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I thought about that but whoo boy that’s a big chunk of effort. I think we have to figure this out as we go, and refactor along the way.

Example: the JavaScript ports need a standardized way to provide console output per the GitHub issue.

(I’m also pretty sure there are bugs in these programs, so that’s another question, do we fix the bugs or preserve them?)

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Hi, I’m Al Sweigart, the author of Automate the Boring Stuff. My next book is The Big Book of Small Python Projects from No Starch Press, and it covers exactly this concept: small, text-based games that offer examples of complete programs (not code snippets) for beginner programmers. I have a collection of over 100 games/animations/science demos in this repo: GitHub - asweigart/gamesbyexample: A collection of text-based games in Python and other languages.

You can play them by running pip install gamesbyexample and python -m gamesbyexample to run the launcher program.

I started on this three years ago, and the style of the programs are 1) short (under 256 lines, as an arbitrary limit) s2) text only (so that readers can link cause-effect between the print() calls and the text that appears on the screen 3) requires no additional libraries outside the standard library 4) fits in one source code file for easy copy-pasting, along with some other guidelines.

My main fear is that I’m just old, and I’m mistaking the nostalgia of how I learned to program for good pedagogy in modern times (this is a mistake the One Laptop Per Child project made). But I figure this might be a good start for beginners who want to see what programs “look like”. I already have JavaScript, Java, C#, Kotlin, and Go versions also planned. The books, like all of mine, will be released under Creative Commons licenses. The first book should be out in a few months.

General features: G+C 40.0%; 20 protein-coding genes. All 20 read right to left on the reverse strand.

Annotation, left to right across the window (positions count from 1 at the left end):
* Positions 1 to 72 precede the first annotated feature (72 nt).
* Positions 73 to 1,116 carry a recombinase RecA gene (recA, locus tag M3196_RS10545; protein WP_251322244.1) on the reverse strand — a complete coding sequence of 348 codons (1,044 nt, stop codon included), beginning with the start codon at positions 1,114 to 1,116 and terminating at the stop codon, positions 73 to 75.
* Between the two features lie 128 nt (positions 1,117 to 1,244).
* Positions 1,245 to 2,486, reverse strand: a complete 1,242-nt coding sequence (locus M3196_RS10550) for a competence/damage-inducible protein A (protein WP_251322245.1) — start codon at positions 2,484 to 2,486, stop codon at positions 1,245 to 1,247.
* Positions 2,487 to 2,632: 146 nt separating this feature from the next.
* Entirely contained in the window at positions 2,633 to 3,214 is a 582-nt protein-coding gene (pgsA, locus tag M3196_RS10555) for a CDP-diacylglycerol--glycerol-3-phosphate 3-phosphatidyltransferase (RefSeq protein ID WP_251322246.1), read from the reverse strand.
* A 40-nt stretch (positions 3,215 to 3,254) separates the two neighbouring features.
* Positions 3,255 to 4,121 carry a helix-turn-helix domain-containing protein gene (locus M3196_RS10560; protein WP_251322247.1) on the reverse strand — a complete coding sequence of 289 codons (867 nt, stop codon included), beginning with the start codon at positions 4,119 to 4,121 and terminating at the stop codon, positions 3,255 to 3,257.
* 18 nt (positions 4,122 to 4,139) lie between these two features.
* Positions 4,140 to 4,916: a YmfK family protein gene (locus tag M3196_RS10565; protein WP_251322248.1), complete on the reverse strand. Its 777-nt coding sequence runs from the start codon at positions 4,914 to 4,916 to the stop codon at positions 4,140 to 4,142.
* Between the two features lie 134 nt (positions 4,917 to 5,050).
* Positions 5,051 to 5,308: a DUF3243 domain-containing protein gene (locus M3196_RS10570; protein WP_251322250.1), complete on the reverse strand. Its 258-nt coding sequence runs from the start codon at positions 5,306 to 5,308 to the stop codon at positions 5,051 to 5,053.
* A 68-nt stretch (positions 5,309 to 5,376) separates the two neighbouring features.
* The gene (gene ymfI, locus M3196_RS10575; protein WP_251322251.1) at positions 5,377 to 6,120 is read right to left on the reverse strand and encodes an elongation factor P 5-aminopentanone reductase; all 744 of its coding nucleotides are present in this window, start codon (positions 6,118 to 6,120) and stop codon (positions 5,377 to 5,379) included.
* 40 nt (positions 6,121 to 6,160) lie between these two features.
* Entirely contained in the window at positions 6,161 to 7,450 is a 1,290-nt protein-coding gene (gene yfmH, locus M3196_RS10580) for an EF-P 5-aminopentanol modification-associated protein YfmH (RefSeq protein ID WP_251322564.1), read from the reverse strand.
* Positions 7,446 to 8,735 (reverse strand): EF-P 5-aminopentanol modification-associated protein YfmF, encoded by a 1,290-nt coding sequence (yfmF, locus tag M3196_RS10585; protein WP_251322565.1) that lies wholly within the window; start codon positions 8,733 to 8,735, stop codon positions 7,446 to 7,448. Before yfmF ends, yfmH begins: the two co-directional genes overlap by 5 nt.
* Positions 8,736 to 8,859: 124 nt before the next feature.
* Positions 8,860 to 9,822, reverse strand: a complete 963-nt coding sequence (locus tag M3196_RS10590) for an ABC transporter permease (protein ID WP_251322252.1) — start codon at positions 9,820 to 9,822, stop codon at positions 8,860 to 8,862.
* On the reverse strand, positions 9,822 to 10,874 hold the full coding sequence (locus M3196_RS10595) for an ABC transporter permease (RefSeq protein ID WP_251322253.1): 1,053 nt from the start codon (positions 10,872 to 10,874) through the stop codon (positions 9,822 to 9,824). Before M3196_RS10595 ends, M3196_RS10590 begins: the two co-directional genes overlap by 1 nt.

Also, the book Tiny Python Projects also follows the same pattern as Basic Computer Games and is out right now.

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Valid points!

Regarding “should we fix the bugs from the original?”. It would be preferable not to fix them in 8 different ways for each game.

Either the original BASIC (or whatever version is runnable today) is the reference, or this project creates one reference implementation (with bug fixes) that sets the rules for how the other ports should work.

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I’ve noticed at least two errors in the .BAS files’ strings - probably things that crept up in the scanning process that didn’t interfere with running the programs. I’ve taken the liberty of correcting the text in both the .BAS file as well as my Python file, but I haven’t followed up by checking to see if any other languages require the change.

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For A-mazing, I just committed a single *.cs file, but I noticed that others committed .sln & .csproj files too. What is preferred?

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I think it’s fine to commit the solution file… we want to avoid too much cruft, but a little bit of helper stuff to make editing / running the code easier is probably OK.

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We can’t have stuff at the root – sorry! It needs to stay in the subfolders.